The Smell of Green Thunder: How Does Synesthesia Differ from Hallucination? World Science Festival. November 2012.
What's the difference between synaesthesia and hallucination? The celebrity neurologist and best-selling author Dr Oliver Sacks explains in a short video. The differences are very easy to grasp - natural synesthesia is inborn, and pretty-much permanent and stable, while pathological or drug-induced forms of synaesthesia and hallucinations are not. Natural synaesthesia is stable in that the same associations hold, such as between a particular conceptual, motor or sensory trigger and a particular anomalous sensory or conceptual effect or experience. The bass guitar in a particular rock song will always trigger the experience of a very specific shade of teal, or the concept of the number 21 will always be associated with a particular personification that has a particular age, gender and personality traits.
Would I be right in stating that Jani Schofield's "hallucinations" are inborn, permanent and stable like synaesthesia? I'm not sure that anyone has bothered to check whether there are stable associations in Jani's reported experiences, but it's pretty clear that her distinctive way of thinking is inborn and permanent, like synaesthesia and unlike the vast majority of cases of schizophrenia. What is clear in Jani's case is that the alternative world that she experiences, which is held up repeatedly in media reports about Jani as evidence of florid hallucinatory schizophrenia, is in fact a world of imaginary friends which seems to have many characteristics in common with synaesthesia. As far as I know, at no time in the history of psychiatry has there been any theoretical confusion between the different phenomena of psychotic hallucination and childhood imaginary friends. To identify a child who has imaginary friends as a child displaying psychosis seems to me to be the stupidest, grossest clinical blunder, and to completely ignore the many obvious hints that synaesthesia is also an important element in Jani's psychology seems to me like inexcusable ignorance or deliberate omission.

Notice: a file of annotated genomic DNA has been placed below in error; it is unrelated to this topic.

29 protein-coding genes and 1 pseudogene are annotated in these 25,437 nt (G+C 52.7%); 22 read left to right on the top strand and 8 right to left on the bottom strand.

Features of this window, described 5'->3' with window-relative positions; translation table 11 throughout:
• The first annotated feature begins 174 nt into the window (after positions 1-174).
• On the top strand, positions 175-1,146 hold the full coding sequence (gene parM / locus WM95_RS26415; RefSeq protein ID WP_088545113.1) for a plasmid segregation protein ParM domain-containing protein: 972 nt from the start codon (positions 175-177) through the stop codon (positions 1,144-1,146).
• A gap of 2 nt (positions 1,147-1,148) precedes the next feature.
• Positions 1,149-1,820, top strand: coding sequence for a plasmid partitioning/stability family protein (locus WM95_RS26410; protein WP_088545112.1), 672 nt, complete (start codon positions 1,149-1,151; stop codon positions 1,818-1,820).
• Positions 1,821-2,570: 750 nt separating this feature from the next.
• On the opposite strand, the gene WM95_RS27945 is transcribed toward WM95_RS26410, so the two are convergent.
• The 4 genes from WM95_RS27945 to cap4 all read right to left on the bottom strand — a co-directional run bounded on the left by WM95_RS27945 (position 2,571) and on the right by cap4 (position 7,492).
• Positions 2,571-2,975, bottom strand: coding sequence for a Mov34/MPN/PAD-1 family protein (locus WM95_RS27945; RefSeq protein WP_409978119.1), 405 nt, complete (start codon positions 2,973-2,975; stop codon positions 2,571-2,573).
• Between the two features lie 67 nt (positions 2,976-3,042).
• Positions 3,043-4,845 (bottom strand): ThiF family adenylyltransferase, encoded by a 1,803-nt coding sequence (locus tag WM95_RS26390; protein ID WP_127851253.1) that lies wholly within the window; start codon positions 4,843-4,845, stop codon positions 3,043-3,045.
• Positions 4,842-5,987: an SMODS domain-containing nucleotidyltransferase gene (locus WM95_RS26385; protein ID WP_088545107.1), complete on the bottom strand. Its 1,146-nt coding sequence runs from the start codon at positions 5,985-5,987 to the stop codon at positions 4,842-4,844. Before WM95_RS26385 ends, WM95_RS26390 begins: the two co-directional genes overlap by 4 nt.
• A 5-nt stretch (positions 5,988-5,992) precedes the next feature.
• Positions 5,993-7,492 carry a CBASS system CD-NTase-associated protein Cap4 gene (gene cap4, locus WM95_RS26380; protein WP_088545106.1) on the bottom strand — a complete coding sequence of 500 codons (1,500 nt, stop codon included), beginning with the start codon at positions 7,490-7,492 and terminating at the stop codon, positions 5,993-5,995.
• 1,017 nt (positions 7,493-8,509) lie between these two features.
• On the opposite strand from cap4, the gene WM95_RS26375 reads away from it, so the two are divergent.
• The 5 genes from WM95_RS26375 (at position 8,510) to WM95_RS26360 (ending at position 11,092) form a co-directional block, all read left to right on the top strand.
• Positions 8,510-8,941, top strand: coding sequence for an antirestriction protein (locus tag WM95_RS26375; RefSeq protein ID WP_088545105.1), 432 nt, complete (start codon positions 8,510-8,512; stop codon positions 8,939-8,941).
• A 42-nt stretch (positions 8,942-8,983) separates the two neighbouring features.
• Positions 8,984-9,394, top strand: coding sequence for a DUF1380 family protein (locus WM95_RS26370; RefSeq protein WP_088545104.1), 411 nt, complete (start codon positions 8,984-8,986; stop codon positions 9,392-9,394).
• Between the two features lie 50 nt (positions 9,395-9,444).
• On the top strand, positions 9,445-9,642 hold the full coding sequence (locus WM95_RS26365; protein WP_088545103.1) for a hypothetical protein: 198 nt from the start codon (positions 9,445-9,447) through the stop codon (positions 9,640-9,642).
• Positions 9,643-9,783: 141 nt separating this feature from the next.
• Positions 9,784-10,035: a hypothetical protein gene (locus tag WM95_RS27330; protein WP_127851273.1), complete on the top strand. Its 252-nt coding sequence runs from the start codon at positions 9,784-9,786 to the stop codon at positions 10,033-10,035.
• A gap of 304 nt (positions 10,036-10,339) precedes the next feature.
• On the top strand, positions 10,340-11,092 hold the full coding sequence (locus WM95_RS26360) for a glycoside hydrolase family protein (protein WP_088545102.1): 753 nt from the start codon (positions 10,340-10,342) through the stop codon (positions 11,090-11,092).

I've got a few gripes and reservations about the video linked to below, but I think the main message is basically sound. The observations about synaesthesia by Dr Sacks need to considered in the light of the fact that he is not a synaesthete and thus has no first-hand understanding of the phenomenon. I object to the fallacy of forced choice in the summary about the video - "is synaesthesia hallucination or is it real?" I'm not sure whether this question is just plain stupid or is based on a questionable assumption about sensory experiences. In what sense are any of the sensory experiences of a non-synaesthete real? Are your ideas or experiences real? Being a synaesthete who knows that she is a synaesthete, I understand that many of my experiences are atypical, and some make no logical sense, but does that make them less real? Many non-synaesthetes identify an association between the word "bouba" and a shape that is rounded and lumpy, but is there any real link there, between a nonsensical word and a shape? Questions about what is real and what is not real are for philosophers to have a tug over. Can you be bothered?
One most disappointing aspect of the video was that the lady who posed the quite good question to Dr Sacks was informed and inspired by the first book written by Daniel Tammet, who claimed to have an extraordinary case of synaesthesia, among many other extraordinary claims. Sigh. It appears that the lady in the video is a synaesthete, but she observed that her synaesthesia is not as "dramatic" as other people's accounts of synaesthesia. Indeed. I've never seen or heard of any synaesthete claiming to have synaesthesia quite like Tammet's, with his coloured abstract mental landscapes that somehow encode long numbers and synaesthetic photisms that automatically reveal the solutions to difficult mental calculations. His synaesthesia is about as atypical as Jani's schizophrenia, which should make anyone wonder....